•What is the process for knocking down a wall?
•Who will I need to employ?
•Are there any internal walls that can’t be removed?
Hopefully these and other questions will be answered for you in this article
I’m sure you don’t need me to tell you that before you knock down any internal partition walls then you will need to identify which walls are load-bearing (carrying load form joists above) and which are non-load bearing!
I will give you a number of ways that you can determine which walls are load-bearing however you should take professional advice and speak to an architect, architectural technologist, or a structural engineer prior to carrying out any work.
Property programmes such as “Location Location Location” and “Grand Designs” often show spaces that have been opened up to provide kitchen / dining – open plan “American-style” living.
These are among the most popular changes to an existing house that we do.
Please note however that whilst removing non-load-bearing partition does not require building warrant approval, a building warrant will be required for the removal of any load-bearing petitions, and dependent on the extent or span of any partitions removed it is likely that the structural engineer will require to be engaged to calculate the size of any beams and their supports.
How do I know if a wall is load bearing?
Load-bearing partition is can be assessed on a number of ways.
1.Often load-bearing partition in a modern property built from the 1980s onwards will usually use 4×2”s or 100 x 50mm studs. Non load-bearing petitions will likely use 70 x 50 mm studs therefore the overall wall thickness in load-bearing wall will be an inch wider than other walls not load-bearing.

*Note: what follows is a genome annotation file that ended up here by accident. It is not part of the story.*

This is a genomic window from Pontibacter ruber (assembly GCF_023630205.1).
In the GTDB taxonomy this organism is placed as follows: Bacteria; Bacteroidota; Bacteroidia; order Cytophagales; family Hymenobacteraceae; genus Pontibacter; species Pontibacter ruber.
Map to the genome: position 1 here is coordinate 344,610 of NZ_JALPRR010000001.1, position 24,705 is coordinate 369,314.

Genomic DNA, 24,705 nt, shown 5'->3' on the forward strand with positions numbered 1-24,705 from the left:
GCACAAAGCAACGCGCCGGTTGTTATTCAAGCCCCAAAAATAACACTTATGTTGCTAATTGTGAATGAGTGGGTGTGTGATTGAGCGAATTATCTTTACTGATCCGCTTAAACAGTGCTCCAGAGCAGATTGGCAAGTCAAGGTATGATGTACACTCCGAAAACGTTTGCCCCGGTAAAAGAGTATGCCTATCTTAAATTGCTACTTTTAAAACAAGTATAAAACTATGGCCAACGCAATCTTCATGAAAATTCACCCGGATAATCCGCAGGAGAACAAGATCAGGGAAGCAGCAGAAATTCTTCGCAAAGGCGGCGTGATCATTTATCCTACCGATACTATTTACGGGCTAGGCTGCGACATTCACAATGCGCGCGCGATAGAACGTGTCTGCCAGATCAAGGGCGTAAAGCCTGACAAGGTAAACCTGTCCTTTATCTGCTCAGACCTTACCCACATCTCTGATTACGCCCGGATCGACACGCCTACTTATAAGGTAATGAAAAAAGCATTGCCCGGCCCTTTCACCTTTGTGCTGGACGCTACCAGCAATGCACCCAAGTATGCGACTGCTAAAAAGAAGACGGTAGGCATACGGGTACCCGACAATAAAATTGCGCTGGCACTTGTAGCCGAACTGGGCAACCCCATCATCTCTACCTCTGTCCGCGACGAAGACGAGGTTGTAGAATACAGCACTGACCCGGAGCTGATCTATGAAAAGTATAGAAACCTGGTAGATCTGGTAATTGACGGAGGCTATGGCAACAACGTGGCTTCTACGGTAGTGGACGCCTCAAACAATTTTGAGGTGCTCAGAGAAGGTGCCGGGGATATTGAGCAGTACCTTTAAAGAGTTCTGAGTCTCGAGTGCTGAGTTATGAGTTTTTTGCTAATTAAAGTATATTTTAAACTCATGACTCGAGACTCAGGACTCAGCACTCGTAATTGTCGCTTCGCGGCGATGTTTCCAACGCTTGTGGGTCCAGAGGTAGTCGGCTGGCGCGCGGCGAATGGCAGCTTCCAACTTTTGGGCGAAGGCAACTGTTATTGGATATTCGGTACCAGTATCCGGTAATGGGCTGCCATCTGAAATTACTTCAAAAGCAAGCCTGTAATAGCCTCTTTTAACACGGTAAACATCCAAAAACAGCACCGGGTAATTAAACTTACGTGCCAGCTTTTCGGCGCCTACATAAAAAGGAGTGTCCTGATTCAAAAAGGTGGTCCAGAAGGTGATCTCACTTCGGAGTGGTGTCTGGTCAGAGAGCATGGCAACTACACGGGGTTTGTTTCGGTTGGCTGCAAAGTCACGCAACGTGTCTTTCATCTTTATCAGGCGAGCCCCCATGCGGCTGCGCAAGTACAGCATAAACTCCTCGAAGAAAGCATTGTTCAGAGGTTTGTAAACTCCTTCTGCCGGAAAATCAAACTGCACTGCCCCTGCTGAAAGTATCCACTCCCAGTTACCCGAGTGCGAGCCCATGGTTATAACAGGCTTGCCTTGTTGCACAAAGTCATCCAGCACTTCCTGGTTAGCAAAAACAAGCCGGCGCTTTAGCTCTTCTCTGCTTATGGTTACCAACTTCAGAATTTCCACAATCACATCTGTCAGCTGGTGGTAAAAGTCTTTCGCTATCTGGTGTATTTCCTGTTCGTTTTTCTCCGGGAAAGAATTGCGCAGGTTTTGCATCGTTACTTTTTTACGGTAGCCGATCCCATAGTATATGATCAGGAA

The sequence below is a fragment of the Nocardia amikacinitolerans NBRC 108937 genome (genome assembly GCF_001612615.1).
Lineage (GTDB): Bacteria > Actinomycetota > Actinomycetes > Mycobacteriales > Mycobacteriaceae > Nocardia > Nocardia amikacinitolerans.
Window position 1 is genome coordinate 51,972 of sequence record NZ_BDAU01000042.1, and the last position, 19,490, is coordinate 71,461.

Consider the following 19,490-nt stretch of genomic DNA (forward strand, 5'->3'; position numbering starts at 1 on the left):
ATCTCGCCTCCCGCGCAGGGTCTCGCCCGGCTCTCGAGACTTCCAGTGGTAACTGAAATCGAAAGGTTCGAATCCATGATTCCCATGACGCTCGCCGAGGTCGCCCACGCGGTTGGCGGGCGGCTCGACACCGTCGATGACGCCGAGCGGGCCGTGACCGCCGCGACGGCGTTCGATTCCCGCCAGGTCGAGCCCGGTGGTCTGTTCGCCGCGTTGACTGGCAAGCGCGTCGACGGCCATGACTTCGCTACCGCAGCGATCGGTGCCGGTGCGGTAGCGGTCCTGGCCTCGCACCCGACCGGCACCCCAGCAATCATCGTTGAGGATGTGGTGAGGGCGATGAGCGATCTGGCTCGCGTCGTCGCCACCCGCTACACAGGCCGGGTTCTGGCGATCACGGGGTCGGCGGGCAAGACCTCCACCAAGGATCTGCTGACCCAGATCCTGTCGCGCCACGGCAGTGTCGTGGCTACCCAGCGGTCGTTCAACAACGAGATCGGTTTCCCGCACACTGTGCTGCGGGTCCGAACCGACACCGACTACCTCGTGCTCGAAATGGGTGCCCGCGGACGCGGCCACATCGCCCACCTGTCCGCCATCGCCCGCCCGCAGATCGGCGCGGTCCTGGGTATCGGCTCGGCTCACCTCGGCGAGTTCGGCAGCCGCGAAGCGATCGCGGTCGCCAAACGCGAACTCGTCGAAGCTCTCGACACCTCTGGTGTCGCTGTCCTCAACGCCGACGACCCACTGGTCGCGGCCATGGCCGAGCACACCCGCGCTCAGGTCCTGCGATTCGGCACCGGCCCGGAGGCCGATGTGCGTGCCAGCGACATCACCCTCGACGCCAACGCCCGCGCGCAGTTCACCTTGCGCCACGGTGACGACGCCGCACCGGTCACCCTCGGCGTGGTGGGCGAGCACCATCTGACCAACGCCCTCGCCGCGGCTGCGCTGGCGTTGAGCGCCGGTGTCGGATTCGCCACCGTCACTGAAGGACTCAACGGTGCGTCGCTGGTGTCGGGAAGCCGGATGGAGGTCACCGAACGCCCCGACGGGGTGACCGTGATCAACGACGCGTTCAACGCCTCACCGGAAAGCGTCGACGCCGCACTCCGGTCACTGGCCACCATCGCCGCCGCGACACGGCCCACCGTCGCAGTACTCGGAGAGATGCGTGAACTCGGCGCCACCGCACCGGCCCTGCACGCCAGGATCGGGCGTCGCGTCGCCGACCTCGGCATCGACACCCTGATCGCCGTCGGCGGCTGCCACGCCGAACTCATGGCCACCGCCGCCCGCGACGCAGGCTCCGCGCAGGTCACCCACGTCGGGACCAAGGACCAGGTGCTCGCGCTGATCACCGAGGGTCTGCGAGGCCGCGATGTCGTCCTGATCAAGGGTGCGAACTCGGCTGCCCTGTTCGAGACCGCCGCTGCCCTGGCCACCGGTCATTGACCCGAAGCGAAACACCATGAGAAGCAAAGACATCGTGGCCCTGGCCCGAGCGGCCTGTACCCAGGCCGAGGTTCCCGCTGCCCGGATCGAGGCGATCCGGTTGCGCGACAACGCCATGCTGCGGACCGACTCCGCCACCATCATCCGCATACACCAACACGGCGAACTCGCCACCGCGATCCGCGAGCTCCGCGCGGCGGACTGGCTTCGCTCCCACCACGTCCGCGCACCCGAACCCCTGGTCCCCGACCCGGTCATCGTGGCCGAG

2. By working out the span of the ceiling joists above it is often possible to determine which walls are load-bearing. It is common practice for Joists to be able to span between 3m and 4.5m m quite easily, however spans above that are rare 20 to 30 years ago.
3. . If it is best practice to look underneath the ground floor into the solum (subfloor) and you will find that a load-bearing partition will be supported by a brickwork or blockwork wall this wall will have been taken down to its own foundation.
4. It may be possible from the loft space to be able to identify which roof timbers span onto the partitions – you may want to get a joiner to advise you in this instance.
What to do if your wall is load bearing?
If you find that the wall that you want to remove is load bearing – then what should you do next? This is the point that you should consult with a professional to advise you. Highland Architecture would be happy to advise you on your project requiring a building warrant. We would then forward your proposed layout on to a Structural engineer to advise on costs.
To give you an idea of the costs for removing the load-bearing wall you should budget for the following fees.
•For Architectural fees budget between £500 and £800.
•Structural engineer – If a beam is required and it needs to be calculated by a structural engineer then you should budget approximately £200 for this.
•Building warrant fees for internal alterations are not too costly. If the total of Construction work is deemed to be less than £5,000 then the fee to the local authority would be £150.
How long will the building warrant take to be passed?
How long will it take to get a building warrant for demolishing an internal wall?
Internal alterations can usually be assessed quickly by the local authority. It would normally be 4 to 6 weeks from the point of an application going in to it being approved.
Once you have your building warrant – you are free to start demolishing your wall.
Remember to notify the building standards section of your local council that you are about to start the work !